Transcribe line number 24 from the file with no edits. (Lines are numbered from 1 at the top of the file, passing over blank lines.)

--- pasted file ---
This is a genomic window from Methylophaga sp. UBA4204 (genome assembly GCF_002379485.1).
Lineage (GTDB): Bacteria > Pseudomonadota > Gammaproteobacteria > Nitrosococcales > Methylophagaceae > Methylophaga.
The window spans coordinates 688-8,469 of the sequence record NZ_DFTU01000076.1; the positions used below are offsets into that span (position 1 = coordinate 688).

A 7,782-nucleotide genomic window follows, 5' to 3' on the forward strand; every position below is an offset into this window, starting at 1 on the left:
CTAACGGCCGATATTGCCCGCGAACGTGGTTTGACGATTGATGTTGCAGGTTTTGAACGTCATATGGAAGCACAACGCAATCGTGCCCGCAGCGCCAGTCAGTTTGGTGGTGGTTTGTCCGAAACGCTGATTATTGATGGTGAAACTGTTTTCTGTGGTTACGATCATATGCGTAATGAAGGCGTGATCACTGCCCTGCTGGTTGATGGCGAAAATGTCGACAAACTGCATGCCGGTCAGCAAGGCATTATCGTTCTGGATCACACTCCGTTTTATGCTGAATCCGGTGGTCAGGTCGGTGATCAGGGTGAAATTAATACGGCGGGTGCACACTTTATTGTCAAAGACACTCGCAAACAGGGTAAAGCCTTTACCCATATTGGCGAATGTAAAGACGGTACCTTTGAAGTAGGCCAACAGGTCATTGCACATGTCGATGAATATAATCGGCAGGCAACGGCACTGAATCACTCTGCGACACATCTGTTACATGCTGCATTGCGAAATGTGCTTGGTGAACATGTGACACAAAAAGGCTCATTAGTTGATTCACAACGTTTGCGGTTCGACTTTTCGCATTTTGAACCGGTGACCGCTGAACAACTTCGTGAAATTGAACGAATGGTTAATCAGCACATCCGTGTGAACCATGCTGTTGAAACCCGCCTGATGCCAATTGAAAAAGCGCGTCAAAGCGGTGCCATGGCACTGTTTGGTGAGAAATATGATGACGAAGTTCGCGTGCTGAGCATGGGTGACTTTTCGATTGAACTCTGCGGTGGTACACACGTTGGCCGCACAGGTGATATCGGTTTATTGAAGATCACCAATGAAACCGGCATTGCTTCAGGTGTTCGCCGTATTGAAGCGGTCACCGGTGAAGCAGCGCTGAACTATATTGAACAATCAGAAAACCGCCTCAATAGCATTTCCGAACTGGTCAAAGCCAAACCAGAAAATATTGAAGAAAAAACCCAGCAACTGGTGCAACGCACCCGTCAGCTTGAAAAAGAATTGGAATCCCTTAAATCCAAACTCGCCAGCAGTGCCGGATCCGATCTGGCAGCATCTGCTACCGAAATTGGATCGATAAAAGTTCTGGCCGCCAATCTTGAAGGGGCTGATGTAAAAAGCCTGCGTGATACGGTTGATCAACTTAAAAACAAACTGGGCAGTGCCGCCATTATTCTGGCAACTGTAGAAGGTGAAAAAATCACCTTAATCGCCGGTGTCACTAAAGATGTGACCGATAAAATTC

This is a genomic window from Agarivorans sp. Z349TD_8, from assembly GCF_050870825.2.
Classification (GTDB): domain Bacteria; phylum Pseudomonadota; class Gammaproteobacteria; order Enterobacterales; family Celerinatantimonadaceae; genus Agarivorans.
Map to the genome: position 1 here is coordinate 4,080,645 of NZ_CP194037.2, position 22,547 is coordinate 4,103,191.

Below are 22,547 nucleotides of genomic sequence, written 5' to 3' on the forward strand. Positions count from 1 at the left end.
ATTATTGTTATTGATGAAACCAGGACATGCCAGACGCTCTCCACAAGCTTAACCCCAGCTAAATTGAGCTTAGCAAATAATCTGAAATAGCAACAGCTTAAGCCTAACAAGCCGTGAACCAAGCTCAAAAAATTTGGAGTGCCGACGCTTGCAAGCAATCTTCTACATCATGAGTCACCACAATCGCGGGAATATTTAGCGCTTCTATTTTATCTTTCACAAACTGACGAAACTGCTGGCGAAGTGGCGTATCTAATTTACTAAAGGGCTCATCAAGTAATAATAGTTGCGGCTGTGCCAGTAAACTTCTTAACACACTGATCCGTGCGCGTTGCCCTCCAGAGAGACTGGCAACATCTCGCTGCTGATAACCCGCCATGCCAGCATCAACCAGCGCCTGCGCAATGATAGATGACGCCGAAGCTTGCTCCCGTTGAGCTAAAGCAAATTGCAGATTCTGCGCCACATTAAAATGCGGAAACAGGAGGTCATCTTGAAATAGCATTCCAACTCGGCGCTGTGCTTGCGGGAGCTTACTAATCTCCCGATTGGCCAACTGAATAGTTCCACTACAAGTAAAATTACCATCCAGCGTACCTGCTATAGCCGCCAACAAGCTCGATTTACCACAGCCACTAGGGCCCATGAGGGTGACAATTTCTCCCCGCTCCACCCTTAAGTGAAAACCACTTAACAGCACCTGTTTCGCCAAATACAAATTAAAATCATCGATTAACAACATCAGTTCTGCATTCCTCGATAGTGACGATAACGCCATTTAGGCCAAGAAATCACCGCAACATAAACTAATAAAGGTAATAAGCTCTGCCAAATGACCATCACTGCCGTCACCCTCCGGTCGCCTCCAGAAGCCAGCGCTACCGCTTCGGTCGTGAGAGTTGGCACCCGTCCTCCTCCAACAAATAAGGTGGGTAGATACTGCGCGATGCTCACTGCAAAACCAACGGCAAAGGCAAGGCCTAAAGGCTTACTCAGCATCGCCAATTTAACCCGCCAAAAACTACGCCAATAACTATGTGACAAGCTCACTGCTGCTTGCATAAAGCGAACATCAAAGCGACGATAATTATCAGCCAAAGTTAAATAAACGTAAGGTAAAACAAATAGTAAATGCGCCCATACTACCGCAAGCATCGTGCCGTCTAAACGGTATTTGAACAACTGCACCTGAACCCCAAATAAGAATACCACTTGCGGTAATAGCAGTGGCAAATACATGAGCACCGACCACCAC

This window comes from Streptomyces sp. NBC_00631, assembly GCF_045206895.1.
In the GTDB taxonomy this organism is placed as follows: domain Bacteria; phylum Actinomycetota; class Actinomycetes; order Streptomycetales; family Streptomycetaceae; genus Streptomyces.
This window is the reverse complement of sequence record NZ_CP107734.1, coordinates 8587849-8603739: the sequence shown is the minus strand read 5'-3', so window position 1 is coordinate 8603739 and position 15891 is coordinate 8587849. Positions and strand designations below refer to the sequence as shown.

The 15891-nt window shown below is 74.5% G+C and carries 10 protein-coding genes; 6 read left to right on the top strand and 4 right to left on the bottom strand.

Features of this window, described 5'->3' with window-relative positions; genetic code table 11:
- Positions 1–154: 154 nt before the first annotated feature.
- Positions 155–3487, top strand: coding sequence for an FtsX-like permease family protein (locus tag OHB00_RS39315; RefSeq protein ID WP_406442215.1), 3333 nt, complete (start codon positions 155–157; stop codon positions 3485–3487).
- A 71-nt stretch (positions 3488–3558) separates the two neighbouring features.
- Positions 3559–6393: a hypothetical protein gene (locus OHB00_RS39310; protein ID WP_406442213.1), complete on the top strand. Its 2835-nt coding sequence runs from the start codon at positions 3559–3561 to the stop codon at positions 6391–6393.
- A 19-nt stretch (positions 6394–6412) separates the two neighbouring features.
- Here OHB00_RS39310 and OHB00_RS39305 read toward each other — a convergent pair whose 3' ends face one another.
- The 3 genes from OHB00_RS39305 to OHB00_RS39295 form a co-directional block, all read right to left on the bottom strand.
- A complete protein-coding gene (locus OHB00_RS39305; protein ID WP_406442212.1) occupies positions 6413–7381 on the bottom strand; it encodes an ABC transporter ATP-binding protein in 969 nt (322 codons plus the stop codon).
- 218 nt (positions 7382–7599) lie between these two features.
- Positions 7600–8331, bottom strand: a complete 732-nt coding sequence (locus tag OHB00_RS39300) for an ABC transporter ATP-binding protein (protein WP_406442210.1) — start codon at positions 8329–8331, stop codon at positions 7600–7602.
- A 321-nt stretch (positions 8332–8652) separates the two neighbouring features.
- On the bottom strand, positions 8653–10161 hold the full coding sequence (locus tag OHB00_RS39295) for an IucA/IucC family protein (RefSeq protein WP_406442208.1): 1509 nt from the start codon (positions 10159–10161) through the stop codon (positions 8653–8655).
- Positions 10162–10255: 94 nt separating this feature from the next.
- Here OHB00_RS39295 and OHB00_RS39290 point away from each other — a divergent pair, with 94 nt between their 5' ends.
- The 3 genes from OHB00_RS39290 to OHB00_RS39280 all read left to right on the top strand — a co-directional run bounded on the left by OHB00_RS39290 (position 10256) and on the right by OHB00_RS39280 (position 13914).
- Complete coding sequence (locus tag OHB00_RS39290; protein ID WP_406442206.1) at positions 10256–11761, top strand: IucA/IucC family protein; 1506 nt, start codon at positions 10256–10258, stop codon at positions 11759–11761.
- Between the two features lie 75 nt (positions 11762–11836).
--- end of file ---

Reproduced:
- 218 nt (positions 7382–7599) lie between these two features.